By Enrique Tessieri
Taking into account the hostility and racism that Finland’s Somali community suffers, the news isn’t about racism that such nationals experience but how little has been done to address the issue. A story on YLE news Monday brings to light (again) what we all know about the country’s fourth-largest immigrant community: racism and exclusion are the rule, not the exception.
One could ask a simple question concerning the situation. What has been done in Finland after an April 2009 survey by the European Union Agency for Fundamental Rights (FRA) made its disturbing conclusions? Let’s see…Yes, now I remember! We had an election in April which prized some in the Perussuomalaiset (PS) party with a ticket to parliament for spreading racist myths about groups like the Somalis.
It would be unfair to pin blame only the PS. What is even more shameful is that traditional parties that knew better hopped on the PS bandwagon and began to echo their rhetoric.
Helsingin Sanomat wrote the following after the FRA study was published almost two years ago: “When it comes to treatment at a bank or a shop, Finland’s Somalis emerged among the groups most discriminated against. However, compared with other countries’ minorities the Finnish Somalis were more informed of competent authorities who could give them support or advice. Yet some 69% of the interviewed Finnish Somalis said that they did not know of any organization that could offer them support services to victims of discrimination.”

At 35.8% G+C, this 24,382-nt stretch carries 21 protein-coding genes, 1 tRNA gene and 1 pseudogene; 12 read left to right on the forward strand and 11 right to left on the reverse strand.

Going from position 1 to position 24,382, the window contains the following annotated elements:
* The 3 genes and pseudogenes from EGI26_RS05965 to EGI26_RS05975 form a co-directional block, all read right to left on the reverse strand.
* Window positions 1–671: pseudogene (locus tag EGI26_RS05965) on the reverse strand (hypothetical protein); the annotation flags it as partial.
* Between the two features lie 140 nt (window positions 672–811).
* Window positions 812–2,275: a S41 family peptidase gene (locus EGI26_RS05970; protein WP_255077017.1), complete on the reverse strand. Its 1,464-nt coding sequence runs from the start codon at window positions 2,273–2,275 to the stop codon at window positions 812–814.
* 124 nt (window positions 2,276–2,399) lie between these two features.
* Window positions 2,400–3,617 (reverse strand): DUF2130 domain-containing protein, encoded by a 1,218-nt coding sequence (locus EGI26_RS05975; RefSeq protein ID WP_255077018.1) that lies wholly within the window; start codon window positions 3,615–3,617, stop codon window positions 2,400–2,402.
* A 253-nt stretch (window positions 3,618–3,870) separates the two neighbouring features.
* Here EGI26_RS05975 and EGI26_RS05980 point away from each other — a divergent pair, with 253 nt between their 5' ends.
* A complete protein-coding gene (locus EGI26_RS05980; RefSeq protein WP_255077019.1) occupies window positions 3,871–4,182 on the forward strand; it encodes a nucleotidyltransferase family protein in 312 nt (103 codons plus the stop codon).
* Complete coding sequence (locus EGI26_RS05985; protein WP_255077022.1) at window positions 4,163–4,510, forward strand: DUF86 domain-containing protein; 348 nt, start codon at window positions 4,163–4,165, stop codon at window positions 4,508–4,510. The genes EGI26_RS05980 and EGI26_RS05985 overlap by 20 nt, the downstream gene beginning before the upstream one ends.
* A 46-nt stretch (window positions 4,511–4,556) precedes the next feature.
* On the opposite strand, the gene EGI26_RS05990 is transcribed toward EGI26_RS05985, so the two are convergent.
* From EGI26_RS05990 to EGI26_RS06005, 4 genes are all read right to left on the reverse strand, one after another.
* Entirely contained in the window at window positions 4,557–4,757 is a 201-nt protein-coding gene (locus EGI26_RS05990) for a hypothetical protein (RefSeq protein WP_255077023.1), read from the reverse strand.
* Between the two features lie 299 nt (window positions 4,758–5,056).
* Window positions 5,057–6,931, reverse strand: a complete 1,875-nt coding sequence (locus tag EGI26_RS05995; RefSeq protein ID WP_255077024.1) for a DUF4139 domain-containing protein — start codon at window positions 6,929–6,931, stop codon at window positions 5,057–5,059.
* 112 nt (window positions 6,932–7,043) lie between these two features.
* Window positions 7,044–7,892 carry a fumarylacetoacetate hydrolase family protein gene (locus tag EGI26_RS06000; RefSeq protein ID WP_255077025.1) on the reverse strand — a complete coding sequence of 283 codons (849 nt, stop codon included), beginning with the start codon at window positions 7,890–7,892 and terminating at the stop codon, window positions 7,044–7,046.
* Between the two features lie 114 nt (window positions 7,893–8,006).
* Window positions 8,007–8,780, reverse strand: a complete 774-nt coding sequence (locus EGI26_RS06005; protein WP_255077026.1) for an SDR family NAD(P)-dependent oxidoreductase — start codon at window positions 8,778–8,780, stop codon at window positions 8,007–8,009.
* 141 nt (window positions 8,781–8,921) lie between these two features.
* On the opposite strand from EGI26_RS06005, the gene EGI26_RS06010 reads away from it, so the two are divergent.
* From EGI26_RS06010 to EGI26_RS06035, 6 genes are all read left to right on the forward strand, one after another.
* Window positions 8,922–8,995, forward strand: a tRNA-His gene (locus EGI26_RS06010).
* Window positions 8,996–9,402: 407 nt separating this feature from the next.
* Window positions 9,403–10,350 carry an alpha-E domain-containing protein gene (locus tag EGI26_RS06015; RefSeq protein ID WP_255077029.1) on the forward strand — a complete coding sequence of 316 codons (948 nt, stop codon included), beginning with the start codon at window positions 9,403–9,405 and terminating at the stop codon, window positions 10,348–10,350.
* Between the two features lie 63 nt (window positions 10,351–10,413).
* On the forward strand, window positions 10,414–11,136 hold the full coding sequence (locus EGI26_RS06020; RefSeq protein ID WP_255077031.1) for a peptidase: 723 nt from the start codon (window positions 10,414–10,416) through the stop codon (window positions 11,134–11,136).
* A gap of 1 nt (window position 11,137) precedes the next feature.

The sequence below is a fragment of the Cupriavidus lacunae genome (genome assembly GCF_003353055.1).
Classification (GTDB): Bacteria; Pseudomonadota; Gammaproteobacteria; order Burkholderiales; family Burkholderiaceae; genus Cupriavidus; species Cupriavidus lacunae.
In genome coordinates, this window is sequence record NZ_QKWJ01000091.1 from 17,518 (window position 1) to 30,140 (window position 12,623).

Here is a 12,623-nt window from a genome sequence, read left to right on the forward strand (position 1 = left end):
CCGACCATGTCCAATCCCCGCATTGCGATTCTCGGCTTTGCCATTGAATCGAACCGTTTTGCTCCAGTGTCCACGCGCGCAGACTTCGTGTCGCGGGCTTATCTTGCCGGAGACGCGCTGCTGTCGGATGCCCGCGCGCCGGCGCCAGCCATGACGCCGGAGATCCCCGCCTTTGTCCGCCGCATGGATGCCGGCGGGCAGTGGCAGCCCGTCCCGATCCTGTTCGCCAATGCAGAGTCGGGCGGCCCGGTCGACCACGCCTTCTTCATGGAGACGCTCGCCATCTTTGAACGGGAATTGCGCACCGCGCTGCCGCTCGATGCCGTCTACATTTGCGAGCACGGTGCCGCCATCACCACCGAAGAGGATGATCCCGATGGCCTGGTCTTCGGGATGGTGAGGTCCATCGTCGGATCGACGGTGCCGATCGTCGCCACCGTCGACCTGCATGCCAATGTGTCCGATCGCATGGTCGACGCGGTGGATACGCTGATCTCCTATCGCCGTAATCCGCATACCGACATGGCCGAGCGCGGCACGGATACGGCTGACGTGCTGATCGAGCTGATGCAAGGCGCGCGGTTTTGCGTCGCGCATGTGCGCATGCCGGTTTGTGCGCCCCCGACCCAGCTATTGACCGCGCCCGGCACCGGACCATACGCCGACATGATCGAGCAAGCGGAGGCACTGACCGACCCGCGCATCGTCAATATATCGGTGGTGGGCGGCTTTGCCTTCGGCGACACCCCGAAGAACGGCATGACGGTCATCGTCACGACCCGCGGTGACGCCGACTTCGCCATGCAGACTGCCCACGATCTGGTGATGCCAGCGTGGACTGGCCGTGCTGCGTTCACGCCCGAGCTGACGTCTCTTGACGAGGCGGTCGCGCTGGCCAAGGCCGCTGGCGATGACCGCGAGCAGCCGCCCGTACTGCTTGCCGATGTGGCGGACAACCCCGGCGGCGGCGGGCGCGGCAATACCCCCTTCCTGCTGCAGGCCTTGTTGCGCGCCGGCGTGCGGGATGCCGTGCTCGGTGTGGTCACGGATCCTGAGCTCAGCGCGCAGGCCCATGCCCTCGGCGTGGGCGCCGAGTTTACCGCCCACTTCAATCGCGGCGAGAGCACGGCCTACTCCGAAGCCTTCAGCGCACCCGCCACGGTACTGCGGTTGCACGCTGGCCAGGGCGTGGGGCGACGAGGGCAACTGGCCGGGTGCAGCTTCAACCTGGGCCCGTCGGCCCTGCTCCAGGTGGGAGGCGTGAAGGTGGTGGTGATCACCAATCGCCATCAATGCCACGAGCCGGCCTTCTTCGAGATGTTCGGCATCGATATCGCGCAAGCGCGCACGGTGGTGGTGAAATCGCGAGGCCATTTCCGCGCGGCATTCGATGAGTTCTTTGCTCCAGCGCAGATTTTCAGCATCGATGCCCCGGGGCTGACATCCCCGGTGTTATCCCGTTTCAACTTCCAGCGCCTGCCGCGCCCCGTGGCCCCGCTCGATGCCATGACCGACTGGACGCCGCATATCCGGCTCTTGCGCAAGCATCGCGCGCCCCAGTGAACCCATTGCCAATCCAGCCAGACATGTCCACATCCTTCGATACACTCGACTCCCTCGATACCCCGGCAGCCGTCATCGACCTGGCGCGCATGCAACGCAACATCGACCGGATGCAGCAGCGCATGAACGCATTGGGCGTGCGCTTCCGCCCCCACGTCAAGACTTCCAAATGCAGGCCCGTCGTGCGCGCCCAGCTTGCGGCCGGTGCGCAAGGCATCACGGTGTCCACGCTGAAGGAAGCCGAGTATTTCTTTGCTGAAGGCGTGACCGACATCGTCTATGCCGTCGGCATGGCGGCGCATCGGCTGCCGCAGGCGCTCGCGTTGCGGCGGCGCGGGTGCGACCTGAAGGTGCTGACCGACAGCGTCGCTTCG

If Finland is going to deal with racism it will have to address the discrimination that Somalis face in our society.
Showing the problem on national television is a step in the right direction. Even so, the YLE story is nothing more than jumper cables that attempt to kick start a dead battery of a car in -30C temperature. Even if the car’s engine will start, we still haven’t resolved the problem, which is the existing battery.
Finland needs a new battery when debating and finding proactive solutions to the role of ever-growing racism in our society.